The Chinese economy is slowing in May, which confirms the case for more support

  • May data indicates an economic slowdown
  • Industrial output and retail sales growth miss expectations
  • The youth unemployment rate is at a record high
  • Real estate investment decline deepened
  • The People’s Bank of China cut key interest rates to revive demand

BEIJING, June 15 (Reuters) – China’s economy faltered in May as industrial output and retail sales growth missed expectations, adding to expectations that Beijing will need to do more to support a fragile post-pandemic recovery.

The economic recovery seen earlier this year lost momentum in the second quarter, prompting China’s central bank this week to cut some key interest rates, with expectations for more to come.

Industrial output grew 3.5% in May from a year earlier, the National Bureau of Statistics said Thursday, slower than the 5.6% expansion in April and slightly less than the 3.6% increase analysts had expected in a Reuters poll, as manufacturers struggled. With weak demand at home and abroad.

Retail sales – a key measure of consumer confidence – rose 12.7%, missing expectations for growth of 13.6% and slowing from 18.4% in April.

“All the data points so far have sent consistent signals that economic momentum is weakening,” said Qiu Zhang, president of Pinpoint Asset Management.

Data ranging from factory and trade surveys to loan growth and home sales showed signs of weakness in the world’s second-largest economy. Crude steel production extended both year-on-year and month-on-month in May, while daily coal production from April also declined, the NBS figures showed.

The smooth flow of data has defied analyst expectations for a sharper pick, given comparisons to last year’s very poor performance, when many cities were under strict coronavirus lockdowns.

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The figures also bolster the case for more stimulus as China faces deflationary risks, mounting local government debt, recording youth unemployment, and weak global demand.

“Inadequate domestic demand and sluggish external demand could derail momentum in the current months, leaving China on a gradual U-shaped recovery path on its monthly growth trajectory,” said Bruce Pang, chief economist at Jones Lang LaSalle.

Pang said introducing stimulus along with broad easing of policy would be the first step. “But it may need two to three years to support a slowing economic recovery.”

Reuters graphics

Central bank facilitation

China’s central bank on Thursday lowered the interest rate on its one-year medium-term lending facility, the first such easing in 10 months, paving the way for a cut in the key lending rate (LPR) next week.

The yuan hit a six-month low after the rate cut and Chinese stock markets rallied, with the benchmark CSI 300 index up 0.6% and Hong Kong’s Hang Seng up 1.2%.

Markets are also betting on more stimulus, including measures targeting the ailing real estate sector, once a major driver of growth.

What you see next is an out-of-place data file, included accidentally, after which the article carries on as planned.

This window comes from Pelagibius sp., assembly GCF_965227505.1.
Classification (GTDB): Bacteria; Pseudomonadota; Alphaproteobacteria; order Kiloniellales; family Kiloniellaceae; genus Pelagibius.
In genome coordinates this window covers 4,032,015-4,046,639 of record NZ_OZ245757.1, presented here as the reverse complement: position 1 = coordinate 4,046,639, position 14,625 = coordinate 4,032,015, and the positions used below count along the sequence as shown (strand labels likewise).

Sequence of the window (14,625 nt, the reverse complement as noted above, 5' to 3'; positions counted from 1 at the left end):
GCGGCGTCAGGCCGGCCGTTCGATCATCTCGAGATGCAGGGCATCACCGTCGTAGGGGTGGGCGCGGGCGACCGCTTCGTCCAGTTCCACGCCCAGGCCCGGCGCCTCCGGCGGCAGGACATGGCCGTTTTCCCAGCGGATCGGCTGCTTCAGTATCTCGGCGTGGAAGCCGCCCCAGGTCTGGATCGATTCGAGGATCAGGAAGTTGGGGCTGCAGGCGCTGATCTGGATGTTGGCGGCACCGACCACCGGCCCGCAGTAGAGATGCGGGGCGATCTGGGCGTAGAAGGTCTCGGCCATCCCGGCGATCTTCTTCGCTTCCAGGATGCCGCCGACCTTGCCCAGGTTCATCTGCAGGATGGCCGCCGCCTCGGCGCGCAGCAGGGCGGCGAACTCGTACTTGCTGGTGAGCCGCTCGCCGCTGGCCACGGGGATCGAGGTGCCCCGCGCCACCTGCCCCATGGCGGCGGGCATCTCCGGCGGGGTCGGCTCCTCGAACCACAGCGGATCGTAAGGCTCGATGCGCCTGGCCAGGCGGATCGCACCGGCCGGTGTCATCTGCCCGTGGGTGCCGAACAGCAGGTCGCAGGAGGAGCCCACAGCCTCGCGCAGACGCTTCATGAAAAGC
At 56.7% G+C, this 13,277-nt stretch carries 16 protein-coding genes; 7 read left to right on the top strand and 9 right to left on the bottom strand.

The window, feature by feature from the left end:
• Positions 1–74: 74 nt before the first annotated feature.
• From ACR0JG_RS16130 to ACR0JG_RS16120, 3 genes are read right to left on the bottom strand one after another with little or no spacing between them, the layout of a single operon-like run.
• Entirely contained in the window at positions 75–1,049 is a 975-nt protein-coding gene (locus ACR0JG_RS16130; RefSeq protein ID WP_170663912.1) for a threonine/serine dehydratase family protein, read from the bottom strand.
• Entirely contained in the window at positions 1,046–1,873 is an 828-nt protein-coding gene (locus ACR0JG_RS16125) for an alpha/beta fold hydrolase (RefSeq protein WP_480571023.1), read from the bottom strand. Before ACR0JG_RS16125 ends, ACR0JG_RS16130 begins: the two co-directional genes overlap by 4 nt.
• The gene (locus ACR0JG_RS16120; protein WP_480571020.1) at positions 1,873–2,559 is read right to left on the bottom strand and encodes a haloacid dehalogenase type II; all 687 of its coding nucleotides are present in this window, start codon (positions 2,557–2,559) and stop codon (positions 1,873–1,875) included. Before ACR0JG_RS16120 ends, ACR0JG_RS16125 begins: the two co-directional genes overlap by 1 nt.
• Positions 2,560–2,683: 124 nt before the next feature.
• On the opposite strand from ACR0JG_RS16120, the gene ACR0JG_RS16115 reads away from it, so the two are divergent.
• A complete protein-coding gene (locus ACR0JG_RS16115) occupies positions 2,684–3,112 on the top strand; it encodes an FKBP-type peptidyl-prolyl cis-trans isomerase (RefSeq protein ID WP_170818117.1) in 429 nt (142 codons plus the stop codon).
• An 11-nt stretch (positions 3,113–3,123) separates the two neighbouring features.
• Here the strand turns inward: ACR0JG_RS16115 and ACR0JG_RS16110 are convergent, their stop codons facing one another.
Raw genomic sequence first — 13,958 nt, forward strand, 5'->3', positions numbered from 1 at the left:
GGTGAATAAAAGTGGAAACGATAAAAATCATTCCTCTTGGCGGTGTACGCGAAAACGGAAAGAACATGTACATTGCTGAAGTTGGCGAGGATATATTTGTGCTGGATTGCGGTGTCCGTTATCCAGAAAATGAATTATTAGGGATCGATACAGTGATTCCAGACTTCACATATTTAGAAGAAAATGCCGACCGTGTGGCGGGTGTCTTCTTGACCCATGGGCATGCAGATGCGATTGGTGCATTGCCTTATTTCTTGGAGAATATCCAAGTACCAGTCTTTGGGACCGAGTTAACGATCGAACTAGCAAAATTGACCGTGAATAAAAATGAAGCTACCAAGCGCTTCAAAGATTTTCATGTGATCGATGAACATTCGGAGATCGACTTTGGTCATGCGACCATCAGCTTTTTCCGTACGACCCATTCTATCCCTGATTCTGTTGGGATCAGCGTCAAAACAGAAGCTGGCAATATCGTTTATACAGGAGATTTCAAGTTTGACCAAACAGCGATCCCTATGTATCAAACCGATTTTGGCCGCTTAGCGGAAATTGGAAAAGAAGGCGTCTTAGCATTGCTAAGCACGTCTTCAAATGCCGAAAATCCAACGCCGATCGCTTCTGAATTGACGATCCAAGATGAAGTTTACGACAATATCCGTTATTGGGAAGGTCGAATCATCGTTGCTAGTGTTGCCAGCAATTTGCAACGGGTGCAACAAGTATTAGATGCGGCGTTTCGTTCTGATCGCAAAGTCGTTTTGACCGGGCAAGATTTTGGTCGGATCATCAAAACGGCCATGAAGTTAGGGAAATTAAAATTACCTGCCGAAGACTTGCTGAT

While policymakers in Beijing have been cautious about deploying strong stimulus that could increase the risk of capital flight, analysts say more easing is needed.

The country’s largest banks recently cut deposit rates to ease pressure on profit margins and encourage savers to spend more.

Julian Evans-Pritchard, head of China at Capital Economics, said that while central bank easing on its own wouldn’t make much difference, it did reveal “growing concerns among officials about the health of China’s recovery.”

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He added that the second quarter is shaping up to be weaker than expected and more political support is likely to be needed to prevent the economy from entering a renewed downturn.

NBS spokesperson Fu Lingwei told a press conference that growth is expected to pick up in the second quarter due to last year’s low base effect.

But he warned that the recovery faces challenges including a “complex and dismal international environment, slowing global economic recovery” and “insufficient domestic demand”.

Yi Gang, governor of the People’s Bank of China, vowed last week that China would Countercyclical policy adjustments to support the economy.

Real estate investment fell in May at the fastest pace since at least 2001, down 21.5% year over year, while new home price growth slowed.

Goldman Sachs analysts said this week that the real estate sector, a historically key driver of Chinese economic growth, is expected to struggle with “continued weakness” for years.

Private investment in fixed assets shrank by 0.1% in the first five months, in sharp contrast to investment growth by government entities of 8.4%, indicating weaker business confidence.

Labor market pain continued as youth unemployment jumped to a record 20.8%. The survey-based nationwide unemployment rate remained at 5.2% in May.

Reuters graphics

Additional reporting by Albie Zhang. Editing by Sam Holmes

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